Florida Man Arrested After Losing Hand to Gator

Collier County Sheriff's Office(FORT MYERS, Fla.) -- A Florida airboat captain whose hand was chomped off by a gator on June 12 has been arrested and charged with illegally feeding the reptile.

Wallace Weatherholt was giving a family from Indiana a tour of the Everglades, and in an effort to show the tourists an alligator, he allegedly hung a fish outside of his boat -- illegally. An alligator took the bait, and the 63-year-old's hand, which was later found when the reptile was killed, but the appendage couldn't be reattached.

Weatherholt's injury notwithstanding, he was booked Friday on a second-degree misdemeanor charge of illegally feeding an alligator, according to the Fort Myers News-Press. He posted bail and has a court appearance set for Aug. 22, the paper reports.

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Copyright 2012 ABC News Radio


Florida Teen Sacrifices Arm to Gator and Jokes Through Pain

iStockphoto/Thinkstock(MOORE HAVEN, Fla.) -- A Florida teenager who came face-to-snout with a 10-foot alligator made a split-second choice that likely saved his life, but cost him his arm.

Kaleb Langdale, 17, really showed his courage when he smiled and joked through the pain and loss of his right arm.

Langdale was swimming with his friends in the Caloosahatchee River in Moore Haven, Fla., on Monday when temperatures were hitting triple digits.

"He was swimming with some friends in the river, which they do frequently," Langdale's aunt LaDawn Hayes told ABC News. "It's a very rural community with nowhere in the town for these kids to go. There's no city pool, so this is the only choice on 100 degree day."

While the boys were swimming, one friend yelled, "There's a gator!"

"Kaleb turned around to look [at his friend] and turned back and there was a gator a few feet away coming straight at him," Hayes said. The alligator was later measured at about 10 feet.

His friends said that from the riverbank, all they could see was a lot of splashing.

"The gator went down and Kaleb went down," Hayes said. "He grabbed the gator underneath his bottom jaw, on that skin, and had pretty good control until the tail came around and slapped him in the back. At that point, his hand broke loose from the gator's jaw."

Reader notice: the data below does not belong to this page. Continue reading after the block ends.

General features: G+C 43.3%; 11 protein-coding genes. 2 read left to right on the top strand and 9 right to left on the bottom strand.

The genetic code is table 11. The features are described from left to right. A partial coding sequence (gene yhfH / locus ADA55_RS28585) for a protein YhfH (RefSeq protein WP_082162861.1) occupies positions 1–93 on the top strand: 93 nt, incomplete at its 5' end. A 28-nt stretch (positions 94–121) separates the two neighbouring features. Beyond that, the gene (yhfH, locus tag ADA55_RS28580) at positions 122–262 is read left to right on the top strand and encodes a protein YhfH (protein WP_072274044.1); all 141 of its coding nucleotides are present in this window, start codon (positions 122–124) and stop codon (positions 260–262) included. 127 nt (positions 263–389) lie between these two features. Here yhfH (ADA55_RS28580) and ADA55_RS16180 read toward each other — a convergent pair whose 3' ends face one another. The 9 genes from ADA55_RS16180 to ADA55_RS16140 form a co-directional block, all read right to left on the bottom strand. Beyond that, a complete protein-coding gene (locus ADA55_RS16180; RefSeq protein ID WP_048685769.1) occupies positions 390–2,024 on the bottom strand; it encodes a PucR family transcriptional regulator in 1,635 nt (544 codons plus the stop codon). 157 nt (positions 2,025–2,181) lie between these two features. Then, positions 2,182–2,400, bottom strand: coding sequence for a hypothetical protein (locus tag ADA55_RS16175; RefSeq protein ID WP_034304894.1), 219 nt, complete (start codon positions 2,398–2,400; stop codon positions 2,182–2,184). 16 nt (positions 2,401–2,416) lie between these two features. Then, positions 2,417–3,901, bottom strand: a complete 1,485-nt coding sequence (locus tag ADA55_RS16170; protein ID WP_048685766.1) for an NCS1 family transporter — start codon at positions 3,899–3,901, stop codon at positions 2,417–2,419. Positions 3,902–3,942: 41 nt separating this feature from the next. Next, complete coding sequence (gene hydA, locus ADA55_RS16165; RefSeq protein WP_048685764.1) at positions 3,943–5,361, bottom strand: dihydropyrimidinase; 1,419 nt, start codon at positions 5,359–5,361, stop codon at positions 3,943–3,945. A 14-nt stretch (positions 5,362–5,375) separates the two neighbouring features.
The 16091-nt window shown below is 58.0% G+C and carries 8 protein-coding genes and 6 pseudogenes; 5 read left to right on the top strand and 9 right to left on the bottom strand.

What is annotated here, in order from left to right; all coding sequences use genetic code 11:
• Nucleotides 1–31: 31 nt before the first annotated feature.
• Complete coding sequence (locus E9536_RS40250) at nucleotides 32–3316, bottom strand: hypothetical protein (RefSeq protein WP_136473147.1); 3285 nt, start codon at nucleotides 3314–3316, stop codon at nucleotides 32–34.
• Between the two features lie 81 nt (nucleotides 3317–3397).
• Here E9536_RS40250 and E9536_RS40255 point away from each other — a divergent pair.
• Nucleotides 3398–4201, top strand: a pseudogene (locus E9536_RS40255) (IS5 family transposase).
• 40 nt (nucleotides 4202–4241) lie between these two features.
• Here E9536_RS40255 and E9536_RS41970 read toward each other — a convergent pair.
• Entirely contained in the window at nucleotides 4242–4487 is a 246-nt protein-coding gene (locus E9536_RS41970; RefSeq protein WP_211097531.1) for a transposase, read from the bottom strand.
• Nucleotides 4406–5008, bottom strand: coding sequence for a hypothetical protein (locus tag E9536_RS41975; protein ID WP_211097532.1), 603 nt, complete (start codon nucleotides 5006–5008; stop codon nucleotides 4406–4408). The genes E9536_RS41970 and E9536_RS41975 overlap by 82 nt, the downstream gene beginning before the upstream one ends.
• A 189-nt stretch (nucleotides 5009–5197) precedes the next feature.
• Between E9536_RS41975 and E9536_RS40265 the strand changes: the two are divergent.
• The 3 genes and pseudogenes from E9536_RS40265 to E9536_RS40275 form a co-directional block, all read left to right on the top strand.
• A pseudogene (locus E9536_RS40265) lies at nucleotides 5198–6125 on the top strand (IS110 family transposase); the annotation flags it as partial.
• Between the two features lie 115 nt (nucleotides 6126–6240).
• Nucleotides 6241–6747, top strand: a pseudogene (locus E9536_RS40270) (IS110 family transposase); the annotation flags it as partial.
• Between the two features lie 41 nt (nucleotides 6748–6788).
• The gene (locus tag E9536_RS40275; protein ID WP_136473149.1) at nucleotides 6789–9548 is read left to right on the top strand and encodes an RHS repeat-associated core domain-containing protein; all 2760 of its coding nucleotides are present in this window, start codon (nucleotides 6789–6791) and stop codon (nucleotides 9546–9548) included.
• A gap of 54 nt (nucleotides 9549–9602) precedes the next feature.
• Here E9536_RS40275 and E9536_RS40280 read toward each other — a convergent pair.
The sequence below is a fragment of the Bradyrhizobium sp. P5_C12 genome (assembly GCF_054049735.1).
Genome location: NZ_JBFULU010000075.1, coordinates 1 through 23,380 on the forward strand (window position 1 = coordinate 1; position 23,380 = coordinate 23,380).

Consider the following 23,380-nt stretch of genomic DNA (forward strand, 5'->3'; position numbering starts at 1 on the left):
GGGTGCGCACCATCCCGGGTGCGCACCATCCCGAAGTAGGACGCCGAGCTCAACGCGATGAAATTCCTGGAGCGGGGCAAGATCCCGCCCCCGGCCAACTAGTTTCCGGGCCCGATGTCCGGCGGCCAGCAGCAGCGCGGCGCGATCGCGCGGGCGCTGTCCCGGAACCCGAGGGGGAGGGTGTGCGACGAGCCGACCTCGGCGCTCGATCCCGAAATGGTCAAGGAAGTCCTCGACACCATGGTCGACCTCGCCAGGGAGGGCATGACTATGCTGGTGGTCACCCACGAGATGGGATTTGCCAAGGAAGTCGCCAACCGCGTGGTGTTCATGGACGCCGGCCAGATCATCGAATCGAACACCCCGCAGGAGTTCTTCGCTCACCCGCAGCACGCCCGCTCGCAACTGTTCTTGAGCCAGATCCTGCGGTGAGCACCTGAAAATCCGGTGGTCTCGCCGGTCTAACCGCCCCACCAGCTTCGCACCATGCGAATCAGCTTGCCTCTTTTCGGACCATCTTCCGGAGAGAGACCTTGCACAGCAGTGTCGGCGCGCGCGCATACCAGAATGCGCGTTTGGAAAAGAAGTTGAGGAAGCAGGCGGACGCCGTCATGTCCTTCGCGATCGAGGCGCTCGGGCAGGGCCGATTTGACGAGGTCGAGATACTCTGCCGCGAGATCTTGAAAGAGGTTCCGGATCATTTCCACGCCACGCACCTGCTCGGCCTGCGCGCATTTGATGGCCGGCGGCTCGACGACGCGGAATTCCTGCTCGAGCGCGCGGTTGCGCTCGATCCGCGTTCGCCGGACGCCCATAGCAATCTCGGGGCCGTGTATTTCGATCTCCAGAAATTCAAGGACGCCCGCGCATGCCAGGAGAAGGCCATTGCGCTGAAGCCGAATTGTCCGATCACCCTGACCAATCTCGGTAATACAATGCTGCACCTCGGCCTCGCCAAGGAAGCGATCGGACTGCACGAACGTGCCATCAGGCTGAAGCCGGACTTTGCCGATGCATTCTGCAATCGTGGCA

And, in that moment, Langdale told his aunt he made a difficult decision that probably saved his life.

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Hayes said he thought to himself, "It's either my life or my arm, and the arm was just kind of out there."

The gator chomped down on the lower half of his arm and Langdale saw an opportunity to get away.

"The gator took the arm. He felt the bones break, felt everything kind of go and made a choice at that point that it was either his arm or his life," Hayes said. "So he took his feet and pushed as hard as he could push until his arm broke free."

Langdale swam for the riverbank opposite where his friends were standing, since it was closer, and climbed out on his own. He yelled to his friends that he had lost his arm and told them to call for help.

"He pinched his arm between his legs and waited for paramedics to get there," Hayes said. "By the time his mom got there, the paramedics just stopped her and said, 'He's fine. He's joking. He's talking and he's a trooper, but he's lost part of his arm.'"

Langdale had lost the lower half of his right arm, below the elbow.

While Langdale was being taken care of in the hospital, authorities managed to track down and kill the alligator.

Langdale underwent surgery to close up his wounds, but not before asking Hayes to snap a photo of him in the trauma unit and post it on Facebook.

"You're on your pain meds, I'm not going to do that," Hayes told him. But he insisted, telling her, "Let everyone know I'm okay and I can still drive my airboat. Let them know it was my right arm and not my left."